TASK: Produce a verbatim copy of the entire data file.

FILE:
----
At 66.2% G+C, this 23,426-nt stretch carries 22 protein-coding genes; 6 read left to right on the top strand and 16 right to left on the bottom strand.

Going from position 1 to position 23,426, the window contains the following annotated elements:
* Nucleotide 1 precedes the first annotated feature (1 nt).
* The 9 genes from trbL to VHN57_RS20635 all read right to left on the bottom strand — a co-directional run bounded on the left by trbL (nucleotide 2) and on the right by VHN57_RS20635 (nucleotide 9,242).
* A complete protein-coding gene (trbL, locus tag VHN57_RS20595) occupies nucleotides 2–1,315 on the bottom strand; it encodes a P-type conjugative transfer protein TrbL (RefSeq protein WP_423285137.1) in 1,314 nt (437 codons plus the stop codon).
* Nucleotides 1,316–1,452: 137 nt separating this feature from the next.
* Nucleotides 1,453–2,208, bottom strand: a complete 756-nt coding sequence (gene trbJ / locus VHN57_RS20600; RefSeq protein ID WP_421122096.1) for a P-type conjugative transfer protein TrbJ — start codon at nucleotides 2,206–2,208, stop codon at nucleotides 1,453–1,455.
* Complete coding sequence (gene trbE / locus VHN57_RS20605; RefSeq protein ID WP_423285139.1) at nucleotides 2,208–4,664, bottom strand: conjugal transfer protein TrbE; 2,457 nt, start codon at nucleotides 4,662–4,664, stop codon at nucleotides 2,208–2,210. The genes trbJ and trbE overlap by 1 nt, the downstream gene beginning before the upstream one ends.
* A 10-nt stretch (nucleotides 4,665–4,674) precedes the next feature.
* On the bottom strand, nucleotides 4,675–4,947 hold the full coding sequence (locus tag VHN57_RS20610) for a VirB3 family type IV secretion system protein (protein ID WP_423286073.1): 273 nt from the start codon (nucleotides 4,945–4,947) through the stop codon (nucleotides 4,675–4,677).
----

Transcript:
At 66.2% G+C, this 23,426-nt stretch carries 22 protein-coding genes; 6 read left to right on the top strand and 16 right to left on the bottom strand.

Going from position 1 to position 23,426, the window contains the following annotated elements:
* Nucleotide 1 precedes the first annotated feature (1 nt).
* The 9 genes from trbL to VHN57_RS20635 all read right to left on the bottom strand — a co-directional run bounded on the left by trbL (nucleotide 2) and on the right by VHN57_RS20635 (nucleotide 9,242).
* A complete protein-coding gene (trbL, locus tag VHN57_RS20595) occupies nucleotides 2–1,315 on the bottom strand; it encodes a P-type conjugative transfer protein TrbL (RefSeq protein WP_423285137.1) in 1,314 nt (437 codons plus the stop codon).
* Nucleotides 1,316–1,452: 137 nt separating this feature from the next.
* Nucleotides 1,453–2,208, bottom strand: a complete 756-nt coding sequence (gene trbJ / locus VHN57_RS20600; RefSeq protein ID WP_421122096.1) for a P-type conjugative transfer protein TrbJ — start codon at nucleotides 2,206–2,208, stop codon at nucleotides 1,453–1,455.
* Complete coding sequence (gene trbE / locus VHN57_RS20605; RefSeq protein ID WP_423285139.1) at nucleotides 2,208–4,664, bottom strand: conjugal transfer protein TrbE; 2,457 nt, start codon at nucleotides 4,662–4,664, stop codon at nucleotides 2,208–2,210. The genes trbJ and trbE overlap by 1 nt, the downstream gene beginning before the upstream one ends.
* A 10-nt stretch (nucleotides 4,665–4,674) precedes the next feature.
* On the bottom strand, nucleotides 4,675–4,947 hold the full coding sequence (locus tag VHN57_RS20610) for a VirB3 family type IV secretion system protein (protein ID WP_423286073.1): 273 nt from the start codon (nucleotides 4,945–4,947) through the stop codon (nucleotides 4,675–4,677).